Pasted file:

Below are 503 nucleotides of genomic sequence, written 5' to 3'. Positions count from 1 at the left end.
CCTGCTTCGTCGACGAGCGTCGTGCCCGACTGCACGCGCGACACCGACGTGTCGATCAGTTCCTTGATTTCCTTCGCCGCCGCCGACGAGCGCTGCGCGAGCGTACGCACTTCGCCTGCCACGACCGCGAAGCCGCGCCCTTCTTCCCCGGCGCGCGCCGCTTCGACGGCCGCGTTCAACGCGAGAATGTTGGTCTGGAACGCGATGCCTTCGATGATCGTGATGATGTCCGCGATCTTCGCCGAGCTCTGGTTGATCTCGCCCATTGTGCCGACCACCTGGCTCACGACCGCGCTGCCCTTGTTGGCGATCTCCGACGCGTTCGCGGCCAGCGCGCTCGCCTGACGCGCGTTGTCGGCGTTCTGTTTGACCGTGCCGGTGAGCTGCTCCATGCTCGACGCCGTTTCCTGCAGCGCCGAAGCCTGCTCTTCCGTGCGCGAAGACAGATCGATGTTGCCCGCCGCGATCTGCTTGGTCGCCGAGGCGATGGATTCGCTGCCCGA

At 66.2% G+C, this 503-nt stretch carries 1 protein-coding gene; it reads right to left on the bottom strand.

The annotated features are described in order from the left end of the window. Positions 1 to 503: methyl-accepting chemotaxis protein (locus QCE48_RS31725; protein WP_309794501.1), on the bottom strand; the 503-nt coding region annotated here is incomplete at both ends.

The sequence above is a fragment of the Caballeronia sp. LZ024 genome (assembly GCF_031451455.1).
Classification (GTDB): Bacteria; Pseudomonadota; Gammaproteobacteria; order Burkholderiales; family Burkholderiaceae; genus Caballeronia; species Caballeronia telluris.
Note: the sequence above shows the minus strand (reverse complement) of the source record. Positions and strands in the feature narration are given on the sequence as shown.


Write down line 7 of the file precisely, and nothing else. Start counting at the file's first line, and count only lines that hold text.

Note: the sequence above shows the minus strand (reverse complement) of the source record. Positions and strands in the feature narration are given on the sequence as shown.